Philosophers edited by Steve Pyke. Oxford University Press, USA. Hardcover, 224 pages. $35.

The cover of Philosophers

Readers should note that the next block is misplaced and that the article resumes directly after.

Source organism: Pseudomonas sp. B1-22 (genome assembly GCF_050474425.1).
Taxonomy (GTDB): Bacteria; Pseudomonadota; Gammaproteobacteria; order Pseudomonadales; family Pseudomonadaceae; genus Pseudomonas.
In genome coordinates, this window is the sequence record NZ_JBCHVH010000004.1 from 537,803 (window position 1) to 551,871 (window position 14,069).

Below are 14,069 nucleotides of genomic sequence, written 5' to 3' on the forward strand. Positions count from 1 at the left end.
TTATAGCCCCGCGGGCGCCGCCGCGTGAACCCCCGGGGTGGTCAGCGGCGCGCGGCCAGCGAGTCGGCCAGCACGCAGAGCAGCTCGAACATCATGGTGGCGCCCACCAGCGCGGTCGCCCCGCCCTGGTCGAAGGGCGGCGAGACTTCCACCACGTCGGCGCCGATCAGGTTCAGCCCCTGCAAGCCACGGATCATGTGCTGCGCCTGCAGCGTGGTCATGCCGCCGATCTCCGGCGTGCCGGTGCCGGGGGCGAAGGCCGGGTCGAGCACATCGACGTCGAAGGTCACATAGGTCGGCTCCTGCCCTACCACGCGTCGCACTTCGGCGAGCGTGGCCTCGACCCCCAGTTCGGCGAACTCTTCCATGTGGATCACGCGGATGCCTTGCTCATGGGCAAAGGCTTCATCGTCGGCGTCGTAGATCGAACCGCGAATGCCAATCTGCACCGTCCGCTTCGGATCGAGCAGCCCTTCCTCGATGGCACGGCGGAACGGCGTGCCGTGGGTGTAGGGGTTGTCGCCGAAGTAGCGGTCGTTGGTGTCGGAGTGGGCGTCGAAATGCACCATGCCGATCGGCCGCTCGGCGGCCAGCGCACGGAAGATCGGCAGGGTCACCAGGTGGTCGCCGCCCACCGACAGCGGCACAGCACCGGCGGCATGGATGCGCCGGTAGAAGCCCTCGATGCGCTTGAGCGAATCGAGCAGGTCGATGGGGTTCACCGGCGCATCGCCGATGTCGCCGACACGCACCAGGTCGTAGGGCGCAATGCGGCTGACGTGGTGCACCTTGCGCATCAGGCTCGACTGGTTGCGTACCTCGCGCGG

While Steve Pyke’s early photographs of philosophers featured white backgrounds, this latest collection favors a black backdrop, a decision that sets Arthur C. Danto, in an otherwise fine introduction, astir: “I prefer the black. The faces and figures are shown against the white but emerge from the black. . . . It heightens the sense that the philosophers here make an appearance from another space and luminously hover in the viewer’s space.” What fun would Richard Rorty have had with that gaseous bombast, which hails the philosopher as if from some supernatural realm. In Rorty’s absence, however, Pyke’s fine volume does the trick of bringing these thinkers down to earth itself. Next to each of the one hundred or so handsome, closely shot portraits—of Rorty (shown above), Kwame Anthony Appiah, Quentin Skinner; of Danto himself, looking positively Socratic—is that person’s fifty-word description of philosophy. Robert Brandom calls it a “peculiar genre of creative nonfiction theorizing,” while Timothy Williamson says that philosophy’s demands are like a poem’s: “a precise and radical imagination, an elegant and powerful form, exactly the right expressions in exactly the right order, subtle variations on a theme, the unfamiliar articulation of the familiar.” These descriptions, like the portraits, are affectingly humble, making philosophy look like a job, just another method for making your way through the world. Danto falls for the trap of saying that everyone looks “fiercely smart.” They don’t. Some look impish, some sickly, some despairing, some radiant. In an interview printed here, Pyke says this project takes its bearing from August Sander’s “People of the Twentieth Century,” and that seems right. The laboring trades were the center of that project, and now academic philosophy is in much the same place, each philosopher turning her spade within a small patch of earth. But why don’t they stop digging and tell us the meaning of life? This quiet volume ought to exorcize that spiritual unrest. Just let them dig, and learn, with Pyke, how to look.